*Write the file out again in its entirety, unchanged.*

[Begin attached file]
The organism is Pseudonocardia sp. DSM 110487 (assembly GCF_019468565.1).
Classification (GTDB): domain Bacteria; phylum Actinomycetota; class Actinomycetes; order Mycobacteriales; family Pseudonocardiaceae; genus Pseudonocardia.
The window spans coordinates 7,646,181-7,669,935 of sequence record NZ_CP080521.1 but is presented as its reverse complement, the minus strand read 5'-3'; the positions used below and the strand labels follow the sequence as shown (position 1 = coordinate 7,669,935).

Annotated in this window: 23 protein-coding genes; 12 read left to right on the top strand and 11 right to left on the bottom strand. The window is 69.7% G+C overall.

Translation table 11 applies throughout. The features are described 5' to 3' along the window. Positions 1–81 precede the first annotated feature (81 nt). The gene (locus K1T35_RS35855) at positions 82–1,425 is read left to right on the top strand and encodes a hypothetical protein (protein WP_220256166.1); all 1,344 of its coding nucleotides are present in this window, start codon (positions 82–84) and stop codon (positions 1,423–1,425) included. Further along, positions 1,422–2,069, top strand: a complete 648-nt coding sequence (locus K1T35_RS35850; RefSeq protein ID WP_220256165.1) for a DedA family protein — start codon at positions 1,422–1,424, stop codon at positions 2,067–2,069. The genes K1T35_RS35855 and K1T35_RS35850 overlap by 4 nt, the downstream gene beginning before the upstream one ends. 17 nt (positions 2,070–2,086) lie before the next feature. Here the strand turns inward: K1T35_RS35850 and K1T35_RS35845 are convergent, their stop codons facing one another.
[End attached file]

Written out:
The organism is Pseudonocardia sp. DSM 110487 (assembly GCF_019468565.1).
Classification (GTDB): domain Bacteria; phylum Actinomycetota; class Actinomycetes; order Mycobacteriales; family Pseudonocardiaceae; genus Pseudonocardia.
The window spans coordinates 7,646,181-7,669,935 of sequence record NZ_CP080521.1 but is presented as its reverse complement, the minus strand read 5'-3'; the positions used below and the strand labels follow the sequence as shown (position 1 = coordinate 7,669,935).

Annotated in this window: 23 protein-coding genes; 12 read left to right on the top strand and 11 right to left on the bottom strand. The window is 69.7% G+C overall.

Translation table 11 applies throughout. The features are described 5' to 3' along the window. Positions 1–81 precede the first annotated feature (81 nt). The gene (locus K1T35_RS35855) at positions 82–1,425 is read left to right on the top strand and encodes a hypothetical protein (protein WP_220256166.1); all 1,344 of its coding nucleotides are present in this window, start codon (positions 82–84) and stop codon (positions 1,423–1,425) included. Further along, positions 1,422–2,069, top strand: a complete 648-nt coding sequence (locus K1T35_RS35850; RefSeq protein ID WP_220256165.1) for a DedA family protein — start codon at positions 1,422–1,424, stop codon at positions 2,067–2,069. The genes K1T35_RS35855 and K1T35_RS35850 overlap by 4 nt, the downstream gene beginning before the upstream one ends. 17 nt (positions 2,070–2,086) lie before the next feature. Here the strand turns inward: K1T35_RS35850 and K1T35_RS35845 are convergent, their stop codons facing one another.